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OSZE – eine unverzichtbare Organisation © Fairmont Hotel Vier Jahreszeiten Hamburg

OSCE - a vital organisation

Brief overview of OSCE's history and objectives - world's largest regional security organisation

The Organization for Security and Co-operation in Europe’s (OSCE) Ministerial Council meeting on December 8-9, 2016 in Hamburg is the climax of Germany’s chairmanship. The event will be held at the invitation of the 2016 OSCE Chairperson-in-Office and German Foreign Minister Frank-Walter Steinmeier under the theme “Renewing dialogue, Rebuilding Trust and Restoring Trust”. One of the OSCE’s main strategies is promoting trust by de-escalating conflicts.

Peace, stability and democracy for over 1 billion people

The OSCE’s 57 member states are in Europe, northern and central Asia, North America and cover most of the Northern Hemisphere. The OSCE’s objectives are early warning, conflict prevention, crisis management and post-conflict rehabilitation. Thus it is committed to peace, democracy and stability for over 1 billion people across the globe. The OSCE’s mandate includes issues such as arms control, terrorism, good governance, energy security, human trafficking, democratisation, freedom of the press and national minorities. These issues are dealt with through the OSCE’s institutions, technical units and a network of field operations.

Validity of human rights – Helsinki Final Act

The OSCE is rooted in the 1973 Conference on Security and Co-operation in Europe (CSCE), which set out to conduct joint projects in culture, science, economy, environmental protection and disarmament and advance and protect human rights in Europe. After negotiations lasting two years, the Helsinki Final Act was signed by the 35 participating states. The obligations reached are still valid today. They include the inviolability of borders, territorial integrity, peaceful regulation of international disputes, non-interference in domestic affairs, renunciation of the use of force, sovereign equality, equality and self-determination of peoples as well respect of human rights including freedom of thought, conscience, religion and belief.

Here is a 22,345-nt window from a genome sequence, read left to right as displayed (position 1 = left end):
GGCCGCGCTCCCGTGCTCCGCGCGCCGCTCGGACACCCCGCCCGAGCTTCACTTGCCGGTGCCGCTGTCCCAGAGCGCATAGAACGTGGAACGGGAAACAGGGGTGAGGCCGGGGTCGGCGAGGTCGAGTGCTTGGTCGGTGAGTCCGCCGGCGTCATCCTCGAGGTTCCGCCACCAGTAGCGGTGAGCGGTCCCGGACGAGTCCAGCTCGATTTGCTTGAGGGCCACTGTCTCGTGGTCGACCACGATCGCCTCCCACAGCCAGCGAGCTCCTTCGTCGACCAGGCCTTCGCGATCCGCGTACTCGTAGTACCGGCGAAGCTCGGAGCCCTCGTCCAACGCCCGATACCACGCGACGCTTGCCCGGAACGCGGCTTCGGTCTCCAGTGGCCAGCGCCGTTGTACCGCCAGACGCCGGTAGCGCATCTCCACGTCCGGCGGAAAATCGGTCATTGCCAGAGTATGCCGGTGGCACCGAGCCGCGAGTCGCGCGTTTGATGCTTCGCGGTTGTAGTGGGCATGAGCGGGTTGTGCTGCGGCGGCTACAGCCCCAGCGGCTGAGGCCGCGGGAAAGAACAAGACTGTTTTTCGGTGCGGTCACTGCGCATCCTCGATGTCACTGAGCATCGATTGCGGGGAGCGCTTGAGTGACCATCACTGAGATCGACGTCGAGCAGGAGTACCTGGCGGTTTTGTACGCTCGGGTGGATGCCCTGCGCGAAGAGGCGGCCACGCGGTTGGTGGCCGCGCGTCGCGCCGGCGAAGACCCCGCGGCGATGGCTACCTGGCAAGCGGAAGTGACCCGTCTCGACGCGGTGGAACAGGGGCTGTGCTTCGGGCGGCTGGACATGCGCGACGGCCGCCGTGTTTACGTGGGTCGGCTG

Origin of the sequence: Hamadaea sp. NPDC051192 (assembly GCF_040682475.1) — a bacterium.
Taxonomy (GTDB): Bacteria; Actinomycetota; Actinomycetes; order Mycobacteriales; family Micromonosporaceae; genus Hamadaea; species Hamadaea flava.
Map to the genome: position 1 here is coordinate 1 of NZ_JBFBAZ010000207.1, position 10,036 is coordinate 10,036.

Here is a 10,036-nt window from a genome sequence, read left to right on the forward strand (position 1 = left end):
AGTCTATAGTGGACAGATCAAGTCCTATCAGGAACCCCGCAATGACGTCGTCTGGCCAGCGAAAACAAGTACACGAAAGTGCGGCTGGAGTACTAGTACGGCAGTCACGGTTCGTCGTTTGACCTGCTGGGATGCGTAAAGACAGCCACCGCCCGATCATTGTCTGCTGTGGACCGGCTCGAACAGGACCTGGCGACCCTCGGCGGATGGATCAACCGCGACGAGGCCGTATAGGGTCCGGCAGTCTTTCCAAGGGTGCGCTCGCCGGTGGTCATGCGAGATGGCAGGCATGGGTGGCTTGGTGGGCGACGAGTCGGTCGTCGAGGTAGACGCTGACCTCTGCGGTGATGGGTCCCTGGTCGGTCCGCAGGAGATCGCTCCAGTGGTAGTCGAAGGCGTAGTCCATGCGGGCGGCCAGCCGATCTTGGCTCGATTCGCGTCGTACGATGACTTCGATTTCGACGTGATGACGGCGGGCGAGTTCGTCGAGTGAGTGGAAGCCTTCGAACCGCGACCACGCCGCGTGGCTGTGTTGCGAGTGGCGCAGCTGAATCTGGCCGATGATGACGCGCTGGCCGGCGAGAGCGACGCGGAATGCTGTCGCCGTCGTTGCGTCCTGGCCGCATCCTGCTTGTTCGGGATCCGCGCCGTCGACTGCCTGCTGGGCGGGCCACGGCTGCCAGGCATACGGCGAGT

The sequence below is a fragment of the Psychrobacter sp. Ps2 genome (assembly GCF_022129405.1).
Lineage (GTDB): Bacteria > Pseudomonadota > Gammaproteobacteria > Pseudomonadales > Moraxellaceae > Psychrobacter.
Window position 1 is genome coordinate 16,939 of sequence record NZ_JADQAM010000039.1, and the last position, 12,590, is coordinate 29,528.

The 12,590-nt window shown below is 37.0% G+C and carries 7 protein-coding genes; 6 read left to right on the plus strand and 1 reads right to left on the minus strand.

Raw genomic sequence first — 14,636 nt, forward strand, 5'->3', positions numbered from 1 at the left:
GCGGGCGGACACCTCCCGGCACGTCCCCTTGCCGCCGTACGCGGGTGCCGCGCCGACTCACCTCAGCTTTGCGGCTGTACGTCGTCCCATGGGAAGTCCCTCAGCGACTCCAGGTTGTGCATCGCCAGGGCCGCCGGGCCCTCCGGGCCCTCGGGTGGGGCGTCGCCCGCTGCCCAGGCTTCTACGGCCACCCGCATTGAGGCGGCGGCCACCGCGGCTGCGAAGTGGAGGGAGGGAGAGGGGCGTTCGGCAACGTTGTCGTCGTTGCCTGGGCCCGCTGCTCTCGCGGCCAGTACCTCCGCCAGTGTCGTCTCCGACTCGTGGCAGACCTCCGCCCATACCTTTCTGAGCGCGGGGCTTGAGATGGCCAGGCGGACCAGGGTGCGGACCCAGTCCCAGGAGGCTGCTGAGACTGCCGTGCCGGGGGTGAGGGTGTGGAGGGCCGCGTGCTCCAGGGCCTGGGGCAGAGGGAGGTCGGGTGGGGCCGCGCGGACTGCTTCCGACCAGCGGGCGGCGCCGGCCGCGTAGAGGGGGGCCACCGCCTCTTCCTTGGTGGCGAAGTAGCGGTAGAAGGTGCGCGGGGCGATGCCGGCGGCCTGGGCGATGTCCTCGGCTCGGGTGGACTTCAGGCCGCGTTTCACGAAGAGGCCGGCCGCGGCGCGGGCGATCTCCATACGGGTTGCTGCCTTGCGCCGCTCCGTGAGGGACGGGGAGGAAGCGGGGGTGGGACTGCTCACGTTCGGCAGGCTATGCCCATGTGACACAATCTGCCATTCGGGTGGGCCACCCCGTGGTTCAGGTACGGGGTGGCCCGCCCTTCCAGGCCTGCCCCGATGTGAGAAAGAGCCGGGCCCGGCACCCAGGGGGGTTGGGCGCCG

Three-dimensional security concept

Eventually in 1994, CSCE emerged from OSCE and took effect on January 1, 1995. Apart from the Helsinki Final Act, other milestones on the OSCE’s path to an extensive security concept include the Charter of Paris (1990), the European Security adopted in Istanbul in 1999 and the Astana Summit Declaration (2010). This covers the three dimensions of the OSCE: politico-military, economic-environmental and the human dimension. OSCE’s financing is reliant on the economic performance of member states. The budget for 2016 came to around EUR 141 million putting in on a par with that of 2015. Thus, for the first time in five years, the OSCE’s budget has not dropped under the level of the previous year. Austria takes over the chairmanship of OSCE in 2017.

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